Another case involving the same issues of multi-accounting came not long after the Josh incident and it involved 20 year old Justin Bonomo. Circumstances were different with Justin as he was reported and outed by his peers and other players who were sucspicious of his play. He too was investigated, lost hundreds of thousands of dollars and was banned from PartyPoker and PokerStars as well. Both of these players have apologized to the online poker community but have a long way to go to restore any respect from their peers. Both have blamed their bad decisions on their youthful ages and experience with proper and ethical decisions, (and greed!).
There are sooo many ways to cheat when it comes to playing on the online sites. "Ghosting" is when you are being informed by phone, instant message, texts, or inperson of cards, bets and upcoming intentions in the hand by other players at the same table. "Multi-Accounting"  events and cash games that gives a player obvious advantages, especially in cash games at the same table. "Seat-Selling" is another way some high profile players have been able to take down games and events as of late. An arrangement is made between the parties involved that would allow the better, more experienced and higher profiled player to buy a seat in a tournament late in the final stages of the event. This allows the player to by-pass the long grueling hours of getting to the point of the game where the poker playing skills of playing position, betting, bluffing and table/hand experience and strategic aggression to prevail for such a player. Especially when such player who is known as a higher profile player to have the opportunity to hide behind anothers screen name. 
The ultimate cheat(ers) though would be a group of players back in 2007 that were dominating events and games with astonishing success rates and practically no losing records. This group was using what is now known as a "Super-User" account. During a particular tournament on the Absolute Poker site several suspicious players in the tournament requested that the tournament transcript be investigated due to suspicious play from a player named "POTRIPPER". During the investigation it was discovered that the account was a "super-account" and had the capabilities of seeing ALL the hole cards from ALL the players in the tournament. The account was traced bak to Allan Grimmard aka AJ Green, the IP address was traced back to Scott Tom. Green was once Absolute Poker's Vice President of Operations and Tom was part owner of the company!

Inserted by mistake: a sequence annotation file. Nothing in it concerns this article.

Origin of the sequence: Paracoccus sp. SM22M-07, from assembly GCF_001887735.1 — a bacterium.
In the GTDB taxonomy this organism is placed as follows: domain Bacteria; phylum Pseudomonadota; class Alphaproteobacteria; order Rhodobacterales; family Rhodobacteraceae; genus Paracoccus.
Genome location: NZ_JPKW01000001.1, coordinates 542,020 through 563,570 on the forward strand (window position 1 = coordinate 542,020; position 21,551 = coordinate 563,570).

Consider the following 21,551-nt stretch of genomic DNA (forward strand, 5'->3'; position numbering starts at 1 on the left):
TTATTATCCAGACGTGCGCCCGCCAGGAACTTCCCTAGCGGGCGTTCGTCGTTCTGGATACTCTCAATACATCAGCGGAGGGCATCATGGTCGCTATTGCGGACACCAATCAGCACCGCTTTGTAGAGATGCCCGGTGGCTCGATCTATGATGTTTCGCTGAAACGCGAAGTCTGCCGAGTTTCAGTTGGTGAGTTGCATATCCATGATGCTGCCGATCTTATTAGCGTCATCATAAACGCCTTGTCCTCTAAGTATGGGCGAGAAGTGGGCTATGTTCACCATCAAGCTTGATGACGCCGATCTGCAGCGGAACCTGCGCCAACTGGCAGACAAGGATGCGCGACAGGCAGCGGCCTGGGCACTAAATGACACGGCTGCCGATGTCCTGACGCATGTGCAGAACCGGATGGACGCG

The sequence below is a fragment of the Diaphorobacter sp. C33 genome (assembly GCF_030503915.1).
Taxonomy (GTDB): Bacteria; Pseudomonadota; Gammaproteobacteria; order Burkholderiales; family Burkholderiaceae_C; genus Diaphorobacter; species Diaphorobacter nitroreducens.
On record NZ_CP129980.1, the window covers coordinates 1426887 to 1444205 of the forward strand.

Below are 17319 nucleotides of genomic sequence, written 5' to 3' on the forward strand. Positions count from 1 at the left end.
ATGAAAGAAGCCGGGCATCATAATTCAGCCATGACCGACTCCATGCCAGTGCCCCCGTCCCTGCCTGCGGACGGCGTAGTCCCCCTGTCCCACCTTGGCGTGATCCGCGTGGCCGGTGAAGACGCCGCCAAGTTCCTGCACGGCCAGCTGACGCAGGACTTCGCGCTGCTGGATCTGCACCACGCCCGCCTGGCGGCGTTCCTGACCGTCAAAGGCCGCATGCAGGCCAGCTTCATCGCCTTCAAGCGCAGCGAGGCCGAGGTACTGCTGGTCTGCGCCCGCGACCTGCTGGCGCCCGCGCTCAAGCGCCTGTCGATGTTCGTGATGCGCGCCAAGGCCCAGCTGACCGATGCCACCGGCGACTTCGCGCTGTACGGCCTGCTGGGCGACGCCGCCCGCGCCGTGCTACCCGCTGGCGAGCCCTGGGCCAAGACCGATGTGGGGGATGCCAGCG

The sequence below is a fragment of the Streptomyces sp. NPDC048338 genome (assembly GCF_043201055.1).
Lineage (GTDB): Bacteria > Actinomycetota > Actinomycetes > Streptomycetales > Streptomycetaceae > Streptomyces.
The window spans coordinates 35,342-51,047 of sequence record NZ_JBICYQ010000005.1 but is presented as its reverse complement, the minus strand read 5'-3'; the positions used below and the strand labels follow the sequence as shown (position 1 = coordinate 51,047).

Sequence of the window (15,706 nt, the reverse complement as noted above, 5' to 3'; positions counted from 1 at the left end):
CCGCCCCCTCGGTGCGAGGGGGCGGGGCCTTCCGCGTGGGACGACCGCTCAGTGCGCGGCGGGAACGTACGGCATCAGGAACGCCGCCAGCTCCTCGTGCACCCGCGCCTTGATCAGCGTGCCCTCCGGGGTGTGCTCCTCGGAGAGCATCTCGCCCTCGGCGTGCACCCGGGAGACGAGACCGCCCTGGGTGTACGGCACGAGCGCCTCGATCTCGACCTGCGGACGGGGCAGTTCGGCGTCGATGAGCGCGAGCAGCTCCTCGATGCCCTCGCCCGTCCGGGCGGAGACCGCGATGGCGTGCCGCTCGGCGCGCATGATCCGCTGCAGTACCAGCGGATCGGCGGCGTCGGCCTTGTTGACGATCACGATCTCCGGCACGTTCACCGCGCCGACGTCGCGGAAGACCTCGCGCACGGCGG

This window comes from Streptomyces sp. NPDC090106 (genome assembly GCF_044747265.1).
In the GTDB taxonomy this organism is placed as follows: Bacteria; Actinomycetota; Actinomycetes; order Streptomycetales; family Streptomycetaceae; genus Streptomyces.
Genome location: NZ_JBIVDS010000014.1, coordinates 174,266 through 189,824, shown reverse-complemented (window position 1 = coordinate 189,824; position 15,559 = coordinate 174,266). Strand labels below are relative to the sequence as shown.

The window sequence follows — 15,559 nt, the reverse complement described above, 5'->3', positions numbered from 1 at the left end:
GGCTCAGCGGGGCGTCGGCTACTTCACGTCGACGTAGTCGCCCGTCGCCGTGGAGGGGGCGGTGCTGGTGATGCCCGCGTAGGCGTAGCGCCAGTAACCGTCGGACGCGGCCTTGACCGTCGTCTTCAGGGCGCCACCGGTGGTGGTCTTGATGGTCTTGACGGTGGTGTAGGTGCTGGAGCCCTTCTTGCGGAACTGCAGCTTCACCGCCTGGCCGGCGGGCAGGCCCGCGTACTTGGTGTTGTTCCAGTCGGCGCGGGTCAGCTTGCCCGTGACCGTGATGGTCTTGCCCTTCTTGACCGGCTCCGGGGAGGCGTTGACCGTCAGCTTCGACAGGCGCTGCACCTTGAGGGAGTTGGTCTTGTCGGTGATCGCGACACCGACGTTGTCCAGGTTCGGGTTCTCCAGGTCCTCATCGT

to be continued! okay Kenny, I'm finally gonna get to the topic you requested. hang in there and I will do my best to cover it from all the angles!

data source provided from pokerpages 

The Integrity and Authenticity of Online Poker... Part I

There is NO DOUBT that this topic will be discussed through multiple posts and discussions.
So let's get this discussion started with a bit of history.

Online poker is the game of poker played via the internet. In late 1997 Randy Blumer decided to create and launch a forum for poker players to play for free on the internet. The intention was to gather the interest of the general public, advertise the opportunity to play online and then capitalize on the interest of playing for real money! After only a brief stint of the free play with play money and advertising in Card Player Magazine Randy introduced and launched "Planet Poker". It was January 1st, 1998 when Planet decided to provide the first real money game, and the game was a $3/$6 cash game. By the early summer of 1998 Planet Poker had a huge following and was only getting bigger. At that time nearly all the internet players were on dial-up connects. The "www" itself was still trying to work through it's problems and it was common that some connection problems took two, three hours and sometimes up to three and four days to correct. Can you imagine that happening now!?!